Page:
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Maniac (1934)

Not Rated | | Horror | 11 September 1934 (USA)
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A former vaudevillian gifted at impersonation assists a mad scientist in reanimating corpses and soon goes mad himself.



(story and continuity) (as Hildagarde Stadie)



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Cast overview:
Bill Woods ...
Dr. Meirschultz (as Horace Carpenter)
Ted Edwards ...
Phyllis Diller ...
Mrs. Buckley
Thea Ramsey ...
Alice Maxwell (as Theo Ramsey)
Jenny Dark ...
Marvelle Andre ...
Marvel (as Marvel Andre)
Celia McCann ...
John P. Wade ...
Embalmer Mike (as J.P. Wade)
Marian Constance Blackton ...
Neighbor (as Marion Blackton)


Don Maxwell is an ex-vaudeville ham, wanted by police, who has now found himself as the unlikely assistant to Dr. Meirschultz, a mad scientist in the business of reanimating corpses. Maxwell's gift of impersonation gets him and Meirschultz past the guards and into a morgue where they use a special serum to revive the corpse of a pretty young woman. But that's nothing. Dr. Meirschultz has a heart beating in a jar of solution and is eager to put it into a corpse that really needs it. Meirschultz gives his assistant a gun and advises him to commit suicide, so that he can put the heart in him, but Maxwell shoots and kills the scientist instead and hides the body. People will miss Meirschultz, Maxwell quickly realizes, but no one will miss his lowly assistant; and so Maxwell dons eyeglasses and a fake beard to become his onetime benefactor. The trouble is, he impersonates the mad doctor too well and goes crazy himself. Written by J. Spurlin

Plot Summary | Plot Synopsis


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Parents Guide:





Release Date:

11 September 1934 (USA)  »

Also Known As:

Dwain Esper's Maniac  »

Filming Locations:

Box Office


$5,000 (estimated)

Company Credits

Production Co:

Show detailed on  »

Technical Specs


Sound Mix:

Aspect Ratio:

1.37 : 1
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Did You Know?


The film contains intertitles, a few comment on the action in the film as they were used in silent films, but the majority, five of them, comment on the then prevailing descriptions of various mental illnesses: Dementia Praecox (now called Schizophrenia), Paresis (here used to refer to the latter stages of syphilis), Paranoia (actually listed as a noun "Paranoiac"), Manic-depressive Psychoses (now usually referred to as Bipolar Disorder), and Manias. See more »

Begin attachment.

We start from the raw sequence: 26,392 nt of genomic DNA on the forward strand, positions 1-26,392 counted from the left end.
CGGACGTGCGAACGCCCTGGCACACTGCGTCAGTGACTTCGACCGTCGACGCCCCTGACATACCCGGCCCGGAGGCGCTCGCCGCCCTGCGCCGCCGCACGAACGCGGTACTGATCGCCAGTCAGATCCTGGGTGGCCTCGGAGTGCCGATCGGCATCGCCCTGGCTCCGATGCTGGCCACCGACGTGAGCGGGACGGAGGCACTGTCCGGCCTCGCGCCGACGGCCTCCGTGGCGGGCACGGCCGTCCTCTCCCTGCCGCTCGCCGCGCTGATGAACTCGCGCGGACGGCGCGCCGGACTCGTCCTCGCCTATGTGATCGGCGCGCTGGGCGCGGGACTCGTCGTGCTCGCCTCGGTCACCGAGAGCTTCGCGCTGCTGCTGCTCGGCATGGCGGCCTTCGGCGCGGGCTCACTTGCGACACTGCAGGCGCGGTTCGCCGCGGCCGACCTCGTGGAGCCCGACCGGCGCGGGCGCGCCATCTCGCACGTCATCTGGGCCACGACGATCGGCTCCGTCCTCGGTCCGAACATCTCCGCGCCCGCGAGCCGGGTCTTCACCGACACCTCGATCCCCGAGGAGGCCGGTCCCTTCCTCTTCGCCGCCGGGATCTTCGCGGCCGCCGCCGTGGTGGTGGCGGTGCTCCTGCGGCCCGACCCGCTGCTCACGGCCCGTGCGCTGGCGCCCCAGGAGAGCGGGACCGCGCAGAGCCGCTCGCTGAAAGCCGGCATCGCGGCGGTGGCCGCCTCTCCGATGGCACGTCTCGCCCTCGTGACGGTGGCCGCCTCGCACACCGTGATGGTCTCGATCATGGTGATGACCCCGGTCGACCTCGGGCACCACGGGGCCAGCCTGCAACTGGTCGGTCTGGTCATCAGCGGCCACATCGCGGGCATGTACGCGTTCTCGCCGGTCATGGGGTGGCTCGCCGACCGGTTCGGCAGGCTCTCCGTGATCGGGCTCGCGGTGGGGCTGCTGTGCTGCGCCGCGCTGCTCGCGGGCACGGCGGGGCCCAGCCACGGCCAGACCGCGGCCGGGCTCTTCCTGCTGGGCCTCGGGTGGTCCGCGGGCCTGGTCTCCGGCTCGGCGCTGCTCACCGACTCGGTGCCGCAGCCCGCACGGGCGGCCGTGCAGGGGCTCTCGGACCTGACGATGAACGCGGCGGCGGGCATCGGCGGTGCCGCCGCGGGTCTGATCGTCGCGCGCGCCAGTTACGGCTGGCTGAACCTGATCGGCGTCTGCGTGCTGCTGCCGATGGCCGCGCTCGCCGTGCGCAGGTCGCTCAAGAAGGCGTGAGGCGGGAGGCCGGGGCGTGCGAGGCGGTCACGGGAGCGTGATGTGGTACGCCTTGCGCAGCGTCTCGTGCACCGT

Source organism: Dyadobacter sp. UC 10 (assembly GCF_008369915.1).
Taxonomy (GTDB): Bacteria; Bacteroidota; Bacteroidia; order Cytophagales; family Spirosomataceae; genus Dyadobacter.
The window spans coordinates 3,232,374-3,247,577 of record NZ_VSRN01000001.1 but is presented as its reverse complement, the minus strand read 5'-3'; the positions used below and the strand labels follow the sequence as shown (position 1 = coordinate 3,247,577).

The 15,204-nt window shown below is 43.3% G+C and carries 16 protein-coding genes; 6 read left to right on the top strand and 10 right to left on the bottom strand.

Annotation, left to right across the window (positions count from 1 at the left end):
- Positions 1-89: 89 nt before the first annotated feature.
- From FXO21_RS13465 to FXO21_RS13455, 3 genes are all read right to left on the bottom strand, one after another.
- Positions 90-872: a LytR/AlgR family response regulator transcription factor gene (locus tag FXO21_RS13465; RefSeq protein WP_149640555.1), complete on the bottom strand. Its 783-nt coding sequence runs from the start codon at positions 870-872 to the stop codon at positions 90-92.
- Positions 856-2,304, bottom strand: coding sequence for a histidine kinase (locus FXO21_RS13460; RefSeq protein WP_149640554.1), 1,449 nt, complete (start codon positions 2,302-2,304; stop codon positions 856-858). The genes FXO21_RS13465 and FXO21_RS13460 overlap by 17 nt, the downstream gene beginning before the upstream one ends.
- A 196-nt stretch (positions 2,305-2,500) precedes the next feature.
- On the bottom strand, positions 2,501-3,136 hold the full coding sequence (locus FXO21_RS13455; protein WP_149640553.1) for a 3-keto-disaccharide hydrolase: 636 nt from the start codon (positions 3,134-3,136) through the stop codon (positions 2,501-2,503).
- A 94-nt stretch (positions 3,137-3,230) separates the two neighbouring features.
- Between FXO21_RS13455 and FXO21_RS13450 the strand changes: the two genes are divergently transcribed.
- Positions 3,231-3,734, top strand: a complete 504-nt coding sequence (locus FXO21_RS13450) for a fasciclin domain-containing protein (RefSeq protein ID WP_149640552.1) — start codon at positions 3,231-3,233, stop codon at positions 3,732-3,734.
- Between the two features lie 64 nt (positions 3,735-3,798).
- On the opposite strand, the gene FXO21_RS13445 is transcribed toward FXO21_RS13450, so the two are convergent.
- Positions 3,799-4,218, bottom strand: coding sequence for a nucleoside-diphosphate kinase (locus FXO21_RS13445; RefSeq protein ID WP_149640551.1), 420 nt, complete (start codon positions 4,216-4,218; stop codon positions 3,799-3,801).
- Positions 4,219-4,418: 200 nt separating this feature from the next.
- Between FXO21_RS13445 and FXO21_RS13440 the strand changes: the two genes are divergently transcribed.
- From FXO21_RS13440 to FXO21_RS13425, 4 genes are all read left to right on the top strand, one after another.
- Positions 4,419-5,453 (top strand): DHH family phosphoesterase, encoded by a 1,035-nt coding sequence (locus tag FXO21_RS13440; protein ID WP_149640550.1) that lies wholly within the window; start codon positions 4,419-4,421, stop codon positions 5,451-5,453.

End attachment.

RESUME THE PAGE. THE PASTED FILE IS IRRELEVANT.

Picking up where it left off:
A crew member's shadow can be seen on Maxwell as he stands up in the first scene. See more »


Mrs. Buckley: Doctor! He seems to be getting worse instead of better!
See more »


La Cucaracha
Sung by Thea Ramsey
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User Reviews

Far more than just another bad film.
6 June 2001 | by (Vancouver, Canada) – See all my reviews

If you have never seen a Dwain Esper film you might feel nervous sitting in a room with people who have seen and enjoy them. Curiously there is no middle ground for Dwain Esper, you either love his films or you hate them. He was no filmmaker; originally he was a real estate agent and one of his clients defaulted on a mortgage and left a house full of filmmaking equipment. Esper was wondering what to do with all the stuff and suddenly the movie making bug bit him and that was that; he had a new career. Dwain was no Edward D. Wood. Eddie's films have a laughable ineptness but the sincerity was there despite the shortcomings, and they were legion. He wasn't even comparable with Andy Milligan whose filmic efforts make Ed Wood look like John Ford by comparrison. If I HAVE to compare Dwain with someone it could only be David Friedman. Both went directly for the cinematic equivalent of a heart punch and gave us images so unrelentingly gritty and brutal they dared us to keep looking. Having seen most of Dwain's movies I have to say MANIAC is his magnum opus. Horace Carpenter, a former director of silent westerns (check out FLASHING STEEDS sometime) and member of Cecil B. DeMille's stock company (ROMANCE OF THE REDWOODS, JOAN THE WOMAN, etc) plays Dr. Mierschultz, the maddest doctor to step in front of a camera. Bill Woods is his assistant, the dangerously neurotic Maxwell who is on the run from the police (we never find out why but Dwain was not one to clutter up his screenplays with needless facts). Neither of these characters is playing with a full deck. Meirschultz restores life to a dead woman and wants to restore someone else by transplanting a living heart into a dead body. When he demands that Maxwell shoot himself it brings an abrupt end to their employee/employer relationship and Maxwell kills him and decides to take his place ("I not only look like Mierschultz, I AM Mierschultz! I will be a great man!") And this is where the movie gets REALLY weird! The film has lately been restored and it available on both video and DVD so I don't want to spoil the surprises; and there are a lot of them in the 55 minute roller coaster ride of a movie. I will warn all cat lovers to avoid this movie. There are one or two scenes that will bother them, but there is no animal cruelty! That one eyed cat was a real one that Dwain bought from an animal shelter. Dwain always claimed he was making educational films to warn people against drugs, promiscuity, and to enlighten people about mental illness. He must have known it isn't WHAT you say but HOW you say it. So pop this cassette into your VCR. Good luck to you all. Viddy well, little brother, viddy well.

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